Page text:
5. Disruption Comes to the Listing Agent: NO
I really thought that 2015 would be the year we’d see disruption hit the listing side of the business.
My big bet was on Opendoor.com launching in a major way and showing that the direct-to-company model would work in real estate. I thought given the people involved in Opendoor, it would happen by the end of 2015. Well, Opendoor launched, and… it really was no big deal. They’re in one market in Phoenix, have done a few dozen deals, but work closely with agents so… a big yawn all around. This is not to say Opendoor won’t figure out and prove its model; it is to say that it hasn’t done so in 2015.
Other companies like Allre.com and Jason’s House haven’t done much in the way of disrupting the listing agent either, at least in 2015. So, let’s admit that was a big miss.
6. Agent Teams Cross A Line: NO
At the start of 2015, with KW’s Mega Agent Expansion taking off, I thought that some agent teams would cross the line into doing their own affiliated business deals:
So I don’t yet know exactly how agent teams will cross this line, but I think at least the pioneers will try in 2015. I mean, it wasn’t long ago that the notion of agent teams crossing state lines was unthinkable too.
Well, if they have, I haven’t heard about it. If anything, with the CFPB coming down on some banks and others for marketing service agreements, it seems that affiliated businesses are retreating. Not only are agent teams not crossing the line, but brokerages might also find affiliated businesses under attack going forward.
So, that one was off. No good.
7. Inman News Drops Inman Select: NO
Not only did Inman News NOT drop Inman Select, it’s kicking ass with Inman Select. More and more people are getting subscriptions, either individually (few) or through some brokerage or organization. I know of quite a few Associations and MLSs that have purchased Inman Select subscriptions for all of their members. That’s numbering in the hundreds of thousands.
So yeah, I got that one completely wrong, and Brad Inman is a genius. Apparently, there is huge appetite in real estate for quality information and opinions, and folks are willing to pay for them. Well… hehe… as I wrote earlier this year:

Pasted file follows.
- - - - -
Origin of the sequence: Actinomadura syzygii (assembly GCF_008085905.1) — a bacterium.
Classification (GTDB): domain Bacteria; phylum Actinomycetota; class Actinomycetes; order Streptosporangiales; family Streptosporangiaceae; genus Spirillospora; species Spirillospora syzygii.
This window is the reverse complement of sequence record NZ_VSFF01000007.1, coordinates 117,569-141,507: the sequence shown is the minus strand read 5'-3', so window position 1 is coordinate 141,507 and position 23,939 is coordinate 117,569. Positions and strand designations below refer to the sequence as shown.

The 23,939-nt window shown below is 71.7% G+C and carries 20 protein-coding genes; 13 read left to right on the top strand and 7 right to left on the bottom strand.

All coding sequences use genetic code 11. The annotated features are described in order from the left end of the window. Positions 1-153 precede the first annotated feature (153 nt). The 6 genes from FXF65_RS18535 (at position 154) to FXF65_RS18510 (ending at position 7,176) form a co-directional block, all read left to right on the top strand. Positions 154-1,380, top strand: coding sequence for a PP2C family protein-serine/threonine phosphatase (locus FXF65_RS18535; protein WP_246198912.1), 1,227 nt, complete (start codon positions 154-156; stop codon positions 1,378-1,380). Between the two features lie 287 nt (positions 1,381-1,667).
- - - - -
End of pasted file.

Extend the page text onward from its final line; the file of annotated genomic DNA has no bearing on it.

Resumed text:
I might be wrong, and I hope I am, cuz all of you reading this now may find yourself coughing up some cash for next year’s version, heh. 🙂
Loosen up your wallets, ladies and gentlemen! (No, I probably won’t, but y’know, I’ll think real hard about it….)
So, all in all, I’m at 2.5 for 7 for a .357 batting average in 2015. Damn, I’m getting worse every year! Time for some batting practice, some more rational predictions, stop trying to be shocking… or not, because shocking can be fun too. 🙂
I’ll do my 2016 Predictions probably after the New Year, and you should expect some major changes to the 2016 Predictions. Wait and see, wait and see. But I think you’ll be pleased.
As I always plan on some extended family time over the holidays, let me say to the best informed readers in real estate that I truly appreciate all of you giving me your time and attention for 2015. Some of you comment and argue with me and tell me I’m an idiot, which I need from time to time, but I also know the vast majority of you never comment for a whole lot of reasons, but you email, call, and tell me. I appreciate you all. Thank you, Merry Christmas, and a Happy New Year!
3 thoughts on “Grading Time! Reviewing My 2015 Predictions”
Merry Christmas and Happy New Year !
P.s. Sure glad you were wrong on many of the
2015 predictions !????
Merry Christmas…thanks for a great year of reading
Happy New Year…enjoying your posts year round.